Firstly, let me tell you, blisters are serious business! You should never ignore that hotspot you feel in your boot, take action right away and get a band-aid or some improvised cushioning on the to stop the rubbing. I did a 35 mile day hike once in some new boots (big mistake!), and I ignored the hotspots and blisters; it got to a point at around 25 miles that I knew I was in trouble, but I also knew that if I took off my boots and saw the damage, I probably wouldn’t continue. Anyway the long and short of it is – I made it home, but my feet were a mess and I couldn’t walk for two days afterwards… They were so bad, they took weeks to heal completely.
If you are bugging-out or in a survival situation, not being able to walk for two days could kill you… Blisters caused by friction from boots and packs are entirely preventable; as soon as you feel discomfort, stop and treat.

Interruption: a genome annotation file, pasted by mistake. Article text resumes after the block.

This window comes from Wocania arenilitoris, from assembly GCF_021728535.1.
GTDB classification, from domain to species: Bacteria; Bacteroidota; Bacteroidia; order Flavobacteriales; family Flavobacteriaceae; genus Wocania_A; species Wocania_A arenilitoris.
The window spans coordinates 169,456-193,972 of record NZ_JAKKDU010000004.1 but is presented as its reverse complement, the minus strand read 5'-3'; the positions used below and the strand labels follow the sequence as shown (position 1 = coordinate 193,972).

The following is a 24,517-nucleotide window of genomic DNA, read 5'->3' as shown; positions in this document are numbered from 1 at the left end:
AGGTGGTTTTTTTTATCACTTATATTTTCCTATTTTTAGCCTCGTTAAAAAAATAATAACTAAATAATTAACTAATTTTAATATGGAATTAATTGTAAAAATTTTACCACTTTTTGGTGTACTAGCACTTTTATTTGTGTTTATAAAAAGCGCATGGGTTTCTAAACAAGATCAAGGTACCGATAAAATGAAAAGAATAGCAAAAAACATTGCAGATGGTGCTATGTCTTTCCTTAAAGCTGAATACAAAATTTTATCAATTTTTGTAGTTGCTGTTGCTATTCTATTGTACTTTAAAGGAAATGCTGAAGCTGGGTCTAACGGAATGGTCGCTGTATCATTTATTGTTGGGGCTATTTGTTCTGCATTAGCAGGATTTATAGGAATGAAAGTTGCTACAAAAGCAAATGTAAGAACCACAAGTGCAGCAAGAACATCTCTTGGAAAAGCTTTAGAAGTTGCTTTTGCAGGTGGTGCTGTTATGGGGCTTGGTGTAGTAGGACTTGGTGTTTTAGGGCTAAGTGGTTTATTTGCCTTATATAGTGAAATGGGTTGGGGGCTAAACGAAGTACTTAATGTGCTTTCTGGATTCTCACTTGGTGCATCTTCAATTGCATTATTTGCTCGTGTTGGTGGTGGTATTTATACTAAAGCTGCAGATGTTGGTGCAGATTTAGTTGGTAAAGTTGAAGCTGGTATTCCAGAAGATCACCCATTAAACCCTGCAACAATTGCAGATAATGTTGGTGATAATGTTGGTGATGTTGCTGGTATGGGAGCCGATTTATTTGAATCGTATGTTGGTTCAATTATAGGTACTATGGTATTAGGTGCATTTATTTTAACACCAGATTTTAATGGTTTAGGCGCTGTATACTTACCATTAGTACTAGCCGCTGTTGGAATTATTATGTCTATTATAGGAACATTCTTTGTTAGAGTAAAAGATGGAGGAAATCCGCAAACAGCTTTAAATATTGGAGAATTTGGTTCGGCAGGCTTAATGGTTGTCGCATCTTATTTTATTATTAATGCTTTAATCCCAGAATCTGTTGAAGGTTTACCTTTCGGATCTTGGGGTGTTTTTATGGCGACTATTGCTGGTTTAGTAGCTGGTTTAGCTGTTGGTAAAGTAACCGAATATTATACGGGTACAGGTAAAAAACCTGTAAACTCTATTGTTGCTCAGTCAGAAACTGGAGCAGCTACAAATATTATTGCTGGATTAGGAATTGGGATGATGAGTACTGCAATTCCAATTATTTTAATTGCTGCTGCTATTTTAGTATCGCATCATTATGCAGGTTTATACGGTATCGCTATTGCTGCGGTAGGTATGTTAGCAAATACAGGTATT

Now with blisters themselves, everyone has an opinion on how to treat them…. But medically who is right and who is wrong? Is the best blister treatment to leave it alone, or to pop it? Does it depend on what kind of blister it is, for example a friction blister or a blister from a burn? Does it matter where the blister is located on your body? Thankfully the Survival Doctor aka James Hubbard, MD, MPH has written a post on his website on just this topic. Check out Dr James’ thoughts below.